The number of opponents to Gov. Ned Lamont’s package of anti-gun legislation far outnumbered supporters during this week’s hearing on the gun control bills, but the Connecticut Citizens Defense League’s Holly Sullivan says that’s no guarantee that the bills will go down to defeat. On today’s Bearing Arms’ Cam & Co, Sullivan says last year’s reluctance on the part of Democrats to go big on gun control seems to have been replaced with a new appetite for infringement, despite the overwhelming objections from Connecticut residents who’ve spoken out on the bills.
“This year is a lot different,” says Sullivan, though she says that while Lamont’s office may be eager to see these bills enshrined into law Connecticut residents seem cool to the idea; pointing to an online poll by the Waterbury Republican-American newspaper that found most respondents don’t believe the bills will make the state a safer place.
“I think among actual constituents there is not an appetite for it, but there certainly is an aggressive push in the governor’s office despite what their constituents think,” Sullivan concluded.
Included in the anti-gun bills that Lamont is pushing this year are proposals to ban adults younger than 21 from purchasing firearms, expanding the state’s existing ban on so-called assault weapons, banning the open carrying of firearms, and instituting a gun-rationing scheme limiting legal gun owners from purchasing more than one firearm within a 30-day period. Meanwhile, legislation that’s aimed at repeat gun offenders instead of legal gun owners has come under fire from some Senate Democrats, including the powerful co-chair of the Judiciary Committee. Sen. Gary Winfield objected to the bill during the Judiciary Committee hearing this week, telling the mayors of Hartford and New Haven that there are plenty of guys in his district who are carrying guns illegally; not because they’re violent criminals but because they live in a dangerous neighborhood. Sullivan says it’s a sign of just how nutty politics in the Nutmeg State has become that legislation aimed at repeat offenders is arguably more controversial in Democratic circles than legislation targeting the state’s legal gun owners.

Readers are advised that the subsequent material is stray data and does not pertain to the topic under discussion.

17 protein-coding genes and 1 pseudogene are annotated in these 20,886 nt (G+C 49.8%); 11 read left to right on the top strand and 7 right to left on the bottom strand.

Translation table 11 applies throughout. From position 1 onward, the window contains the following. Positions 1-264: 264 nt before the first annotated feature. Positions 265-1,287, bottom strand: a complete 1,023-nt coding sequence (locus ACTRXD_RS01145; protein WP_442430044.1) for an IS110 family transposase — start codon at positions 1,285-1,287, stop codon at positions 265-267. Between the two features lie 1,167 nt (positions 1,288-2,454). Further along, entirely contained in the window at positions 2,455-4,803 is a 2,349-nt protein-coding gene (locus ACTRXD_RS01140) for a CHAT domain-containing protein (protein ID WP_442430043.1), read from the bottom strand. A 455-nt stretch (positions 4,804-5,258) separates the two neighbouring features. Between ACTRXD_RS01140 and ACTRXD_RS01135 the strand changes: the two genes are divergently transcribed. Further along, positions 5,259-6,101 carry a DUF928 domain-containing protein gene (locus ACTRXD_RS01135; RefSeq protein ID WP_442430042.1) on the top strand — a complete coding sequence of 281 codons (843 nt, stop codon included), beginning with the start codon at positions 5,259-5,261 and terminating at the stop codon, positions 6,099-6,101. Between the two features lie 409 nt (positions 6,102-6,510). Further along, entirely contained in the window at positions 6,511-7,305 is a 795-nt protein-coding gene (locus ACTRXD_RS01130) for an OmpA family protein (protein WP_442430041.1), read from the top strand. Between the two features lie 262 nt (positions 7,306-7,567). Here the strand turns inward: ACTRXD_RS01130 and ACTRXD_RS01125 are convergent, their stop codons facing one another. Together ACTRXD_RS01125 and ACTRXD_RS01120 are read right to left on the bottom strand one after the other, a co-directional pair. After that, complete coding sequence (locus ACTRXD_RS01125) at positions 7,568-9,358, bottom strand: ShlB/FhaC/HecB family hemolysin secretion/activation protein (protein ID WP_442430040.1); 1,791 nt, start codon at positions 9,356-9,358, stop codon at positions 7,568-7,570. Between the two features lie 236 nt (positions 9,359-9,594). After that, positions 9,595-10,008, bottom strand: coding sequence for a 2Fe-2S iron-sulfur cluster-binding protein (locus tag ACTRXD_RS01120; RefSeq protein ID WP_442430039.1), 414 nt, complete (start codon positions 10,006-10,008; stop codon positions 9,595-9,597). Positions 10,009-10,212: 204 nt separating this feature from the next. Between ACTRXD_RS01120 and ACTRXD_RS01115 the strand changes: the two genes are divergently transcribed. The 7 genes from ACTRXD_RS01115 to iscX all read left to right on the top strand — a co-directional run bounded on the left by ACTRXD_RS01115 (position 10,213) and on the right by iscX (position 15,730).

“Why is there such a double standard? And that’s really getting to the core of how bananas it is here in our state,” Sullivan said with exasperation. “They’re saying that you guys that did everything right… you can’t even carry in a restaurant that serves alcohol anymore. We’re going to take away every ability for you to do all of the things that are part of your daily life, but for these people who are breaking the law, we should be lax on them because they haven’t shot someone.”
Sullivan’s also bothered by what she says is blatant information on the part of Lt. Gov. Susan Bysiewicz, who this week proclaimed that the state needs a waiting period law because a person in a heated situation can walk into a gun store and with the “proper documentation” can walk out with a gun. As Sullivan explains, what Bysiewicz left out is the fact that the “proper documentation” includes a permit-to-purchase or an “eligibility” certificate; a process that includes a background check and can take two months or longer to be issued. In other words, Connecticut law already has a built-in waiting period, at least for first-time buyers, and Sullivan says adding even more red-tape will only serve to hurt those who might find themselves with a sudden need for self-defense.
Be sure to check out the entire conversation with the CCDL’s Holly Sullivan in the video window below, and if you’re a Connecticut gun owner you should sign up to receive the CCDL’s action alerts at the organization’s website. Sullivan and the thousands of CCDL members are already doing a great job of defending the right to keep and bear arms in a very hostile legislative environment, but there’s plenty of challenges ahead and now is not a time for Second Amendment supporters to sit on the sidelines.